400 Series Martensitic – Alloys: 403, 410, 414, 416, 420, 422, 431, 440 is straight chromium alloy, magnetic and can be hardened by heat treatment. It is used for fasteners, pump shafts and turbine blades.
Precipitation Hardening – Alloys: 13-8, 15-5, 15-7, 17-4, 17-7 is chromium-nickel, martensitic or austenitic. Develop strength by precipitation hardening reaction due to heat treatment. It is mainly used for valves, gears and petrochemical equipment.
Duplex – Alloys: 329, 2205, 2304, 2507, 3RE60 is chromium-nickel-molybdenum. This series is more resistant to stress corrosion cracking than austenitic and it is also tougher than fully ferritic alloys. It is mainly used in pipelines or pressure shafting.
Stainless steel is a very versatile and useful material used in a wide variety of applications. It is used in the following fields:
Cutlery and kitchenware
Chemical processing and oil & gas industries
Architecture, building and construction
Specification: ASTM A240
|S30100||0.15||0.75||1.00||0.045||0.03||16.00-18.00||6.00-8.00||N: 0.10 Max.|
|S30200||0.15||0.75||2.00||0.045||0.03||17.00-19.00||8.00-10.00||N: 0.10 Max.|
|S30400||0.08||0.07||2.00||0.045||0.03||17.50-19.50||8.00-10.50||N: 0.10 Max.|
|S30403||0.03||0.75||2.00||0.045||0.03||17.50-19.50||8.00-12.00||N: 0.10 Max.|
|S31600||0.08||0.75||2.00||0.045||0.03||16.00-18.00||10.00-14.00||2.00-3.00||N: 0.10 Max.|
|S31603||0.03||0.75||2.00||0.045||0.03||16.00-18.00||10.00-14.00||2.00-3.00||N: 0.10 Max.|
|S31700||0.08||0.75||2.00||0.045||0.03||18.00-20.00||11.00-15.00||3.00-4.00||N: 0.10 Max.|
|S32100||0.08||0.75||2.00||0.045||0.03||17.00-19.00||9.00-12.00||5(C+N)~0.70||N: 0.10 Max.|
|S40910||0.03||1.00||1.00||0.045||0.02||10.50-11.70||0.50||6(C+N)~0.50||N: 0.030 Max.
Nb: 0.17 Max.
Specification: JIS G4304 G4305 G4312
The majority of the nearly 3, 500 different types of steel produced and available in the global market today is carbon steel. Carbon steel is formed when two elements, iron and carbon, is combined with carbon being used as the alloying element. The carbon is used as a hardening agent to prevent iron atoms in the crystal lattice from sliding around. The carbon steel structure also has ferrite, pearlite and cementite present in varying quantities, depending on the carbon quantity of the steel.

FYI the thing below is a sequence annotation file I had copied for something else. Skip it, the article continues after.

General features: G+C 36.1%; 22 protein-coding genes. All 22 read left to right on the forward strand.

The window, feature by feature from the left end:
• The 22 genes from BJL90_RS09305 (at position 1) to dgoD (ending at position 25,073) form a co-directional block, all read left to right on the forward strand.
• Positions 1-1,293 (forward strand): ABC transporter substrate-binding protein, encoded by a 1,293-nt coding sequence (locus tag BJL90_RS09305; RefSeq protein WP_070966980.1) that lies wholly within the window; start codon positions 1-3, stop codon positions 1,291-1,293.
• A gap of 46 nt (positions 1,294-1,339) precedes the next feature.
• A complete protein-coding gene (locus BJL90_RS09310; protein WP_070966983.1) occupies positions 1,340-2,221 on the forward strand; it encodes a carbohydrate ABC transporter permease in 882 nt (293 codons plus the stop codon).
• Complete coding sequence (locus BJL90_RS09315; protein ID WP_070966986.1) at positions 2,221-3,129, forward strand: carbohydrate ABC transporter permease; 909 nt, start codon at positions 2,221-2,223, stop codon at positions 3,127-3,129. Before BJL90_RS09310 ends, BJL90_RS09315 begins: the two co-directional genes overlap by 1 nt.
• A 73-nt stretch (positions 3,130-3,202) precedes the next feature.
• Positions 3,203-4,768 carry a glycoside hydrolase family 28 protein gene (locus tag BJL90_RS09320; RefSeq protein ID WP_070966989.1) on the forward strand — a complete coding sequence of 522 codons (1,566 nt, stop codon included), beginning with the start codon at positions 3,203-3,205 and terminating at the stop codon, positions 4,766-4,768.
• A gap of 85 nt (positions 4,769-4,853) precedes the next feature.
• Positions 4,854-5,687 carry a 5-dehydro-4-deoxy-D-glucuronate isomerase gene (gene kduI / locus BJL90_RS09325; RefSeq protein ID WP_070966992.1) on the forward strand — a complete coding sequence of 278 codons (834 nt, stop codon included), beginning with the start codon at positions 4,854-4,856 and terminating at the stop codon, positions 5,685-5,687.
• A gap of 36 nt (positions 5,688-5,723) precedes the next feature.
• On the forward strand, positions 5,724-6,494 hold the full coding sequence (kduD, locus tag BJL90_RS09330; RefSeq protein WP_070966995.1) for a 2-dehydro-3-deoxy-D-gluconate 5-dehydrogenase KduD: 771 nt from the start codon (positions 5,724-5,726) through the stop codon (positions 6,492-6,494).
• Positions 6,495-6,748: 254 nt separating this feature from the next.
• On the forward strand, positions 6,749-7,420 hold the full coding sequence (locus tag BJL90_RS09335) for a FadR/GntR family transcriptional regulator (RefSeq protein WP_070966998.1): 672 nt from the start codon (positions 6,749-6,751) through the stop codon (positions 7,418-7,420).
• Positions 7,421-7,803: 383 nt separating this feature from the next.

The percentage of carbon in the steel affects the hardness, strength elasticity and ductility of the steel. Low carbon content steel or mild steel has similar properties to iron but it is softer and easy to form. As the carbon content rises, the steel is harder and stronger but it is less ductile. Mild or low carbon steel has a carbon content of 0.05 to 0.26 percent, medium carbon steel has a carbon content of 0.29 to 0.54 percent and high carbon steel has a carbon content of 0.55 to 0.95 percent with very high carbon steel having a carbon content of 0.96 to 2.1 percent.
The AISI and the SAE have designed a four-digit code to assign to all carbon and alloy steels to show its standard wrought steel composition. In carbon steel grades the last two digits indicate the nominal carbon content. When the code 10 appears in the first two digits of the code (ex. 10xx) the steel is plain carbon steel. If the code is 11xx it is resulfurized, 12xx refers to resulfurized and rephosphorized while 15xx refers to nonresulfurized with a Mn content of over 1 percent.